The verdict of May 6th is a surprising document. The three clauses of condemnation are preceded by a covering letter. This reads like an exercise of dry humour. Here is what it says about the grilling: “We remain most grateful for the friendly atmosphere in which our recent discussions took place, without our differing points of view ever impairing the serene and deep fellowship between us (communion profonde et sereine).” What a joke! The central argument is even more rum: “It is inadmissible that people should be called upon to pass their own personal judgement on orders emanating from the Pope, whether to submit or not: herein lies the traditional argument of the sects who appeal to yesterday’s Pope to avoid obeying today’s.” Surely the Cardinals have their tongues in their cheeks? Inevitably all heretics appeal to tomorrow’s Pope or the future Council, if not more radically to the Holy Ghost or the Second Coming—as do our Pentecostalists, Charismatics and Teilhardists today.

At last we come to the three clauses of the actual verdict. In each clause the operative words are in inverted commas. I need not expatiate on the significance of this astonishing fact. I quote them in full with the inverted commas:
1. “A letter shall be sent to Mgr Mamie by which is recognized his right to withdraw his predecessor’s approbation of the Confraternity and its Statutes.” The deed has been done by letter from His Eminence Cardinal Tabera, Prefect of the S. Congregation for Religious.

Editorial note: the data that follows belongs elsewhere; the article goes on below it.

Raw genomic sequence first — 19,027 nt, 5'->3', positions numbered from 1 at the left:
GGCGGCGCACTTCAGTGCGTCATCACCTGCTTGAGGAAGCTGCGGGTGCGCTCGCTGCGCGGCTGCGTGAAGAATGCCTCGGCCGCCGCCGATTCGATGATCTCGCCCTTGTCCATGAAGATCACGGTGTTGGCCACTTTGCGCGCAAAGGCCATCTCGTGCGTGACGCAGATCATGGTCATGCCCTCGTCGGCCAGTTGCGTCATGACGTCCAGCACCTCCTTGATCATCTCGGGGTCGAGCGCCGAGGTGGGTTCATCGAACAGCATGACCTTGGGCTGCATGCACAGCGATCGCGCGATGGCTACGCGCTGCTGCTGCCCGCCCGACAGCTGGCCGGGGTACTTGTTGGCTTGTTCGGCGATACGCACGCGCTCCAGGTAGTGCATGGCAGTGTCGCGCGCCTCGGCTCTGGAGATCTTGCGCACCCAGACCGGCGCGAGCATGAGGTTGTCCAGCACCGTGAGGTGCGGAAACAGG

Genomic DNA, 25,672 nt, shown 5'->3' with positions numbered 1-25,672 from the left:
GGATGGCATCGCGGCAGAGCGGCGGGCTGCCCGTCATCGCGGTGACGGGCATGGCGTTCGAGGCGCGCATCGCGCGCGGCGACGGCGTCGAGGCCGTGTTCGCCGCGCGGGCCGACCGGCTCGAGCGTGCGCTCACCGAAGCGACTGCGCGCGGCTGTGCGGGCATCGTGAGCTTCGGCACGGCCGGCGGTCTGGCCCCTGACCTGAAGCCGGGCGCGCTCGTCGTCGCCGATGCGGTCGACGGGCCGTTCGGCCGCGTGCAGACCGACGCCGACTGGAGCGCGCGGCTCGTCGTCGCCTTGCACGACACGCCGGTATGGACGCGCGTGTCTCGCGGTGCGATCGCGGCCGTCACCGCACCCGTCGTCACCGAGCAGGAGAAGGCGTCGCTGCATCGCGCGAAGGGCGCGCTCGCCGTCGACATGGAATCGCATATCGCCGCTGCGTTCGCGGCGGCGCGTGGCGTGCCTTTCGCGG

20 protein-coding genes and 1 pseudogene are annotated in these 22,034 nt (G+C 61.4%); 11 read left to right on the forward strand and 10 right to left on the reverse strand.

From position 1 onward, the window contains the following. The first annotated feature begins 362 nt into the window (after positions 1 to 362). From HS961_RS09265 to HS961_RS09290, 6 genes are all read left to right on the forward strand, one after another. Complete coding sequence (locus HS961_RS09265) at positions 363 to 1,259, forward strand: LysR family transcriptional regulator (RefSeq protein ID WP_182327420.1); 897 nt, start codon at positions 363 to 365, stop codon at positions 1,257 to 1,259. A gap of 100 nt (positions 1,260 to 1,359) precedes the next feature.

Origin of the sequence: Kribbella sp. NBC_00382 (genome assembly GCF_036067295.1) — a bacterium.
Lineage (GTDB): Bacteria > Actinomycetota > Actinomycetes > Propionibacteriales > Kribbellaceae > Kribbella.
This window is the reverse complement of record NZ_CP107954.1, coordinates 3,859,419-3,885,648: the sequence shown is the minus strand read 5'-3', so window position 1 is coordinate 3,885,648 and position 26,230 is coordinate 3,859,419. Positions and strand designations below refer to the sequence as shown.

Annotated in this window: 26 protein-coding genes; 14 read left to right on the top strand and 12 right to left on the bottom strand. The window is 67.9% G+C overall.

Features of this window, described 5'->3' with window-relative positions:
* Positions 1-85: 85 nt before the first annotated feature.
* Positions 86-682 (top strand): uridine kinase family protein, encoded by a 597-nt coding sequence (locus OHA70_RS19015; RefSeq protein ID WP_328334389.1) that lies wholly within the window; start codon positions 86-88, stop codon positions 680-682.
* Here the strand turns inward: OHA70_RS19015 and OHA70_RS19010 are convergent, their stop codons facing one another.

2. Once the Confraternity is suppressed, “no longer having any juridical basis, its offshoots, and notably the seminary at Ecône, cease by the same token to have the right to exist.”

3. It is evident—and we are called upon to give clear notice thereof—“that no support may be given to Mgr Lefebvre as long as the ideas contained in his Manifesto of November 21st, 1974 shall remain the rule governing his actions.”
Quite apart from the inverted commas, I love the insertion in clause 3: “and we are called upon to give clear notice thereof—nous sommes invités à le notifier clairement”! Has there ever been another judgement thus to proclaim itself a sham? I know that Cardinals Garrone and Wright have been criticized for signing the verdict. I disagree: honour must be given where it is due. They only signed to what had already been accomplished by Tabera and Mamie—and they say so. They also made it quite clear that the verdict was not theirs.